biggest storm to ever hit the southern hemisphere
Hello everyone, it is nice to be back. These past few weeks have been quite and experience for me. The missionaries from all the islands in the Fiji mission traveled to Suva for the cultural celebration and re dedication for the temple. On Feb. 18, I traveled from Taveuni island to the island of Vanua Levu. After that we bused to the dock at the southern part of the island and took another boat to Viti Levu and stayed with missionaries throughout Suva.
On Feb. 20, we woke all woke up and were about to head to the Samabula chapel to hear from President Eyring, Elder Cook, and some members from the 70. Right as we were about to leave, a mass text was sent out to all missionaries warning us to stay indoors and get to a secure location because there was a class 5 cyclone warning. I had heard nothing of this storm before this so I was quite shocked. After about an hour and a half, President Eyring and our mission president decided that we would be okay to all come in to Samabula. After that we were able to hear from these men. This was the highlight of the trip to Suva. What an experience. I know for certain that these men are called of God and that they only speak truth. After this we all went down to Vodafone Arena to watch the cultural celebration. It was supposed to be in ANZ stadium but because of the weather, we had to do it indoors. It was a great cultural event and they performed traditional dances "meke". They had to end it short because of the weather but it was still a good event. When we went outside, there was more wind and rain than I had ever before seen. It was insane. Fiji shut down for the rest of the day. We all went back to flats and chapels and hunkered down for the rest of the storm. The next day we saw the damages that cyclone Winston had provided. It wasn't very bad in Suva, but I heard that my area in the southern part of the Taveuni island got the worst of the storm.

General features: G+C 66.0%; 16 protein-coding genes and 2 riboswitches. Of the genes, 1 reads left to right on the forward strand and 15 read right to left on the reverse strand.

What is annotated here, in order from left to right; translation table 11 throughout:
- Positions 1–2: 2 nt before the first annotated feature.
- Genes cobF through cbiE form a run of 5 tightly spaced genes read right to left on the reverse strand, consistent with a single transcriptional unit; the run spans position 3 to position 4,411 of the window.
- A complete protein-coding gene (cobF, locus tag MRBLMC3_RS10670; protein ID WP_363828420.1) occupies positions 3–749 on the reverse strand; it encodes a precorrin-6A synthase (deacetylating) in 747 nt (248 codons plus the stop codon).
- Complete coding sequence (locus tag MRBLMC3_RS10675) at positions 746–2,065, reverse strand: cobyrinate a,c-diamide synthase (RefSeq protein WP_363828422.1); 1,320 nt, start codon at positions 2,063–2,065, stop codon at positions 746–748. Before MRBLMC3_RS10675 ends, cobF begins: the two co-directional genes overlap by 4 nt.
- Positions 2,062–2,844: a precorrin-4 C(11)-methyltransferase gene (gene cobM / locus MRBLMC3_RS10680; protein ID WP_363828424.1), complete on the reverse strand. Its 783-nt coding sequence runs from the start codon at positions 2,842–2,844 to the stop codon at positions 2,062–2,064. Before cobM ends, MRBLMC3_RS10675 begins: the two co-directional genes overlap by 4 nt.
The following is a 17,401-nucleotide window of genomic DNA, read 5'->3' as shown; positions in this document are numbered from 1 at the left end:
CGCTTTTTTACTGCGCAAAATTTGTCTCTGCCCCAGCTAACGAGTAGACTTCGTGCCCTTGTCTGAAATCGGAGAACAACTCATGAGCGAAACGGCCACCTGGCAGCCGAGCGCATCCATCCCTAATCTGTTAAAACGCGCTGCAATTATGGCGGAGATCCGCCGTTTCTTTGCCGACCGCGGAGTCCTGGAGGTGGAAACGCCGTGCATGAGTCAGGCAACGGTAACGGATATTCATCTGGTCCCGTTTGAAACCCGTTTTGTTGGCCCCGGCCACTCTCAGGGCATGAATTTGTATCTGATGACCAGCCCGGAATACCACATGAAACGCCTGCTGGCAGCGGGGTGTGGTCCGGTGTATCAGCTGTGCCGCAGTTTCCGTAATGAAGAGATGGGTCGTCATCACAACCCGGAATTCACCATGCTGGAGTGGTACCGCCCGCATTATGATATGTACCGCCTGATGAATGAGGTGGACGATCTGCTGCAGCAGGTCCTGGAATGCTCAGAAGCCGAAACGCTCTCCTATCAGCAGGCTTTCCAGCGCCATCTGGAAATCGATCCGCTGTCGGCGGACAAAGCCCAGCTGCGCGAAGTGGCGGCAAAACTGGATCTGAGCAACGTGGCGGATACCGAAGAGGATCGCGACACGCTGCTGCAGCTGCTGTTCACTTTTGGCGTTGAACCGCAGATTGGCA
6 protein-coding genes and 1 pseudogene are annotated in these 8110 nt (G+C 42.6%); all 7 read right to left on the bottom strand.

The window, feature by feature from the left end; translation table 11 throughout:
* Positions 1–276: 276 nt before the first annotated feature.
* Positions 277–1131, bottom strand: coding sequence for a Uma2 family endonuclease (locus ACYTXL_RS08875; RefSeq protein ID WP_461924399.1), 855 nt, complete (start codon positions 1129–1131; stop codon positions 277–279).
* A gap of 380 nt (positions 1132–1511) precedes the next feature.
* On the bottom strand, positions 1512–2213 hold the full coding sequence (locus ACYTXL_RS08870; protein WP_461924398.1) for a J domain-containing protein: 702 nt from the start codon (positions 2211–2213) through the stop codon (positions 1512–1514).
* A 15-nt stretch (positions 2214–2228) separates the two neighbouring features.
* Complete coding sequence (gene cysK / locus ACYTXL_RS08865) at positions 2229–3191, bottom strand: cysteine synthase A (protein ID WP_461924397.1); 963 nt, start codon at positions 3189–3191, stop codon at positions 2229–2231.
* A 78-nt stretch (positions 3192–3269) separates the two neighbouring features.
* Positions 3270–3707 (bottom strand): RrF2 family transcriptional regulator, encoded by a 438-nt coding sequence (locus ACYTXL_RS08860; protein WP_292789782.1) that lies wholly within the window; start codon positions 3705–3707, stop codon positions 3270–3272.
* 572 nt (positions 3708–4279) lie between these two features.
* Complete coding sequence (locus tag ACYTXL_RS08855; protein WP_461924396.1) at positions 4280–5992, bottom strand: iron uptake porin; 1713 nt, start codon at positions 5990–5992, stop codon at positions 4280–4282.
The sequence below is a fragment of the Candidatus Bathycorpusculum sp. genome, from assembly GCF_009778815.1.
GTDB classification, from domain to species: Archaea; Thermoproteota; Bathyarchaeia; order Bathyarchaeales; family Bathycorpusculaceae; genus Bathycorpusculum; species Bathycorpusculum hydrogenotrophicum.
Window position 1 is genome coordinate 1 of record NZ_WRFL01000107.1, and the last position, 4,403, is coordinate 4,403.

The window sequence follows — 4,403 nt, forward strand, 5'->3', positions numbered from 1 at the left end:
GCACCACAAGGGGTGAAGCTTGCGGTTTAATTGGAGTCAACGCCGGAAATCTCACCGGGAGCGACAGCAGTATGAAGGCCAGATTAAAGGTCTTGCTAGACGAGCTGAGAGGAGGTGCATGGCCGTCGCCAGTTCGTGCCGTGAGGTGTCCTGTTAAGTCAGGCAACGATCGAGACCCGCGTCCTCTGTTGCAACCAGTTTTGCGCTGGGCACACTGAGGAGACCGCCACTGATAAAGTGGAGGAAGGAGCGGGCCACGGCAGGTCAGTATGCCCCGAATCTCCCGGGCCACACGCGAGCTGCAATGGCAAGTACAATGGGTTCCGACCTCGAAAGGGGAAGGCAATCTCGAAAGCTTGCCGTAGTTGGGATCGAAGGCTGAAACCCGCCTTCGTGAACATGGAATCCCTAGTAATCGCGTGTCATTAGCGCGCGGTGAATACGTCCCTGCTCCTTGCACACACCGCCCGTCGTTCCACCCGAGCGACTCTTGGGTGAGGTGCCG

We were stuck in Suva for the next while because all of the docks and boats had received some damage. We waited with the kids from Taveuni until we could get back to the island. They heard what had happened to Taveuni and were all really scared because they didn't know how their family/lives would be when they returned. We were eventually able to return to Taveuni and when we got there, it was something I will never forget.
We got to Taveuni and we got all of the kids back to their villages and to their families. They were so excited to see their families and they cried for a long time. This made me realize how important my family is. There houses were all destroyed. The whole island looked different. We immediately began working with LDS charities and LDS helping hands and provided food, water, and clothes for all those in my area. Although these people didn't have much to begin with, and now all they had is ruined, they are still happy. How can these people be happy in a situation like this? I am amazed at their faith and their strength in such trying times.
These past few weeks I have only been doing service. Helping to rebuild houses, provide water, food, and other necessities of life. Elder Dunn and I got back to our flat and surprisingly it was still standing. All of my stuff inside was on the ground and was ruined. Apparently the tide was in our house because our flat is right on the beach. People say that this was the worst cyclone ever recorded in the southern hemisphere. The stories from people that were there are unbelievable. They saw 70 foot tsunamis and were hunkered down in there houses, but they had faith and were helped from God.
It is a miracle that all the missionaries were in Suva and were safe at the time of the cyclone. I am so very grateful to be here and I know that I have a work to do. I know that as long as I am am faithful, God will not let me fall. Times could not be harder, but I could not be happier, because I am serving. I hope all is well at home. I love you all and hope for the best. Trust in God and hope for a better world.
E dina na ituvatuva ni Kalou. Au lomani kemuni kece. Au vakavinavinakataka na noqu matuvuvale kei na loloma kina. Kua ni rere, vakabauta ga.
|No signs of a storm here.|
|This is almost every house in my area.|
|The Australian government helps us out with much needed supplies.|